I also look at the obsolescence of the total parts inventory. Most reports tell you the number of parts and dollar amounts of parts which have not had a sale in ranges of months. For example, the ranges may be zero to three months, four to six months, seven to 12 months and over 12 months. If you look at the dollars in each category, it can be pretty scary (especially in the 12-months-and-over-with-no-sale category). Some of these over-12-months-with-no-sales seem to range from a low of two percent to 40 percent of the total inventory value. These parts are definitely heading towards obsolescence. You probably don’t generate a large enough parts return allowance to ever return these parts. You can print a list of these part numbers and amounts from most systems.
Another problem is a large dollar amount of parts with negative on-hand balances. This should be very small and should be investigated because you can’t sell a part you don’t have. Either the correct part was stocked with and sold under an incorrect part number or someone is just not watching the inventory and correcting or hiding these problems. Again, you can run a report of these part numbers to clean them up.
I also see an increase in the amount of non-stocking parts not sold. You should not have a large balance of non-stocking parts. Think about it. They were coded to non-stocking for a reason. You shouldn’t be carrying an inventory of these. Sometimes this balance is made up of special-order parts. Again, if this is a large balance, print a list and go find them in the bins and ask why they are still there if they were ordered for someone. These parts should be in a separate source in the parts pad and segregated in the parts department from the normal parts so you can print a checklist to see if they are all there. Also, ask if the parts department received a deposit or payment in full from the customer when the parts were ordered. If they are paid in full, they should be billed out and not on the parts pad.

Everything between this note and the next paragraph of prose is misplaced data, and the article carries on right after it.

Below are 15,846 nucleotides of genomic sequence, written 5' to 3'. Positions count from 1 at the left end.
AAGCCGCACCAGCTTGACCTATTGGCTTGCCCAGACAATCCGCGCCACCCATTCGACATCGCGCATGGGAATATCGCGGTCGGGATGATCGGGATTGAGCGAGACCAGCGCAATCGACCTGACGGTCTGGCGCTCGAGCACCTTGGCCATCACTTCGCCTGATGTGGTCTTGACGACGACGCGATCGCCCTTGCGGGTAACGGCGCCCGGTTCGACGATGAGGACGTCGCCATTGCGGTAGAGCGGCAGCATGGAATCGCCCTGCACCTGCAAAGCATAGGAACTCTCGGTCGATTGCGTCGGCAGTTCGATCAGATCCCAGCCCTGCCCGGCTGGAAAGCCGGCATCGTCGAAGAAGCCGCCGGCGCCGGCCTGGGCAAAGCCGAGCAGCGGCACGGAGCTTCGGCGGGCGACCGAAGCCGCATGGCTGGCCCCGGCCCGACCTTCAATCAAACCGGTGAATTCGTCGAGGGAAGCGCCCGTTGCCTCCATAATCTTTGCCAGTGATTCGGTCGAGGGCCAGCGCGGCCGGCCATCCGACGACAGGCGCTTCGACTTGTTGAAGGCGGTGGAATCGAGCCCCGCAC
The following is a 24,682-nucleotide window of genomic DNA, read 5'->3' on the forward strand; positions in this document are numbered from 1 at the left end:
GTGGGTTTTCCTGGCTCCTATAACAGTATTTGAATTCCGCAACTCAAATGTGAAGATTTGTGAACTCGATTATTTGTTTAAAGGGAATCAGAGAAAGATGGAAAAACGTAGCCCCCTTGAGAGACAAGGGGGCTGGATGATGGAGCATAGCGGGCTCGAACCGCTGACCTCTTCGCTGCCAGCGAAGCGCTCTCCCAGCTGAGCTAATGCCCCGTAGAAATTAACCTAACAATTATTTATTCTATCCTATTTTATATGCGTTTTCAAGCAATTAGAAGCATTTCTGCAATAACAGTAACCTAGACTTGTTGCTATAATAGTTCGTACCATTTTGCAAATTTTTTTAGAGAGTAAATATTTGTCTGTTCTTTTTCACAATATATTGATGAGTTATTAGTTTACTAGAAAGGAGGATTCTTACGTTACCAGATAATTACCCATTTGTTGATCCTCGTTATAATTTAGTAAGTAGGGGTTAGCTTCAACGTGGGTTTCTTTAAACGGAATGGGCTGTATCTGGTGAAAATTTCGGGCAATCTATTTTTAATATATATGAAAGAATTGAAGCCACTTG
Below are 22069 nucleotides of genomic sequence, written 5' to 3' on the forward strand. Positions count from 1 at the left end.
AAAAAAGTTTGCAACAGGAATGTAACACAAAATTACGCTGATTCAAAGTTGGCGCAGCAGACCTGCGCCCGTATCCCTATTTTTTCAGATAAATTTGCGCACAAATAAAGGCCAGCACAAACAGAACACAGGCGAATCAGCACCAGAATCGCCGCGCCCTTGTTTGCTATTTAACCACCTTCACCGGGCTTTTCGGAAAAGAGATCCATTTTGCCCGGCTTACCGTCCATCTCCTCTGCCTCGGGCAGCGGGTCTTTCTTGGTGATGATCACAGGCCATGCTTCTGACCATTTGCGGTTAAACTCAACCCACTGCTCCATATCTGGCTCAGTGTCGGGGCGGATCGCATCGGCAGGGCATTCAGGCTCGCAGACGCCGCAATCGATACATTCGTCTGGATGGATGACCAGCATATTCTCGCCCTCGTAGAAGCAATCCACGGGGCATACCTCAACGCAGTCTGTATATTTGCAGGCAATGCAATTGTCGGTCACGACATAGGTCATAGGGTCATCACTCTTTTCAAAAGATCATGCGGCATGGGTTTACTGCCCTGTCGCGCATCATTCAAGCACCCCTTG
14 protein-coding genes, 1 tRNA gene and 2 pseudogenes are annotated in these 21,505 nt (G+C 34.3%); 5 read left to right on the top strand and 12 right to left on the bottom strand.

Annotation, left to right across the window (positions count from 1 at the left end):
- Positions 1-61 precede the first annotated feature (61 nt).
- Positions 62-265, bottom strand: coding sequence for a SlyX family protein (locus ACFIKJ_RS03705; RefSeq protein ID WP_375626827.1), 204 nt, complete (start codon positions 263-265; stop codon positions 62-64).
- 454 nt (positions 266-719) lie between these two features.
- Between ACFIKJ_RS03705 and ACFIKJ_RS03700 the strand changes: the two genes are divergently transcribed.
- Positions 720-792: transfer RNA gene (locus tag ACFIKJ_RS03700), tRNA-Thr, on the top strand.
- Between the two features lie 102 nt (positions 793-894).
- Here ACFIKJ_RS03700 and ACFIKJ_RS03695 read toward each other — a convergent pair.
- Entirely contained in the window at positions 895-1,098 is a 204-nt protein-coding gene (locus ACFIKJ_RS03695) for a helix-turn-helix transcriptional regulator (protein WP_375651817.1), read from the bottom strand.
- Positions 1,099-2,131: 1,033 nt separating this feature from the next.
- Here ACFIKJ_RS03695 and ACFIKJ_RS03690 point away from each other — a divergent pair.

I will leave you with a few suggestions:
1. Have an outside inventory firm count the parts annually without any help from your parts people. The parts firm should also keypunch in the physical inventory. The variance report should be given to the dealer for review with the parts firm and the parts manager.
2. Have your parts personnel complete perpetual physicals of various bins weekly, and occasionally have someone from the office present when they are counted and checked on the parts pad for accuracy.
3. Run the management reports ASAP, check out what parts are not on the pad, determine why they’re not on there, locate where the used parts are shown, compare the parts pad to the general ledger, and check out the obsolescence, parts with negative on-hand, adjustments, appreciation/depreciation, etc.
4. With daily-stock order deliveries, find a way to reduce the cash tied up in the excess days supply of parts. Contact some of the companies who will buy the parts for a discount. Some cash is better than no cash and obsolete non-returnable parts.
Learn your parts department and how to read the management reports, and set goals to clean up the parts department.
Vol. 8, Issue 4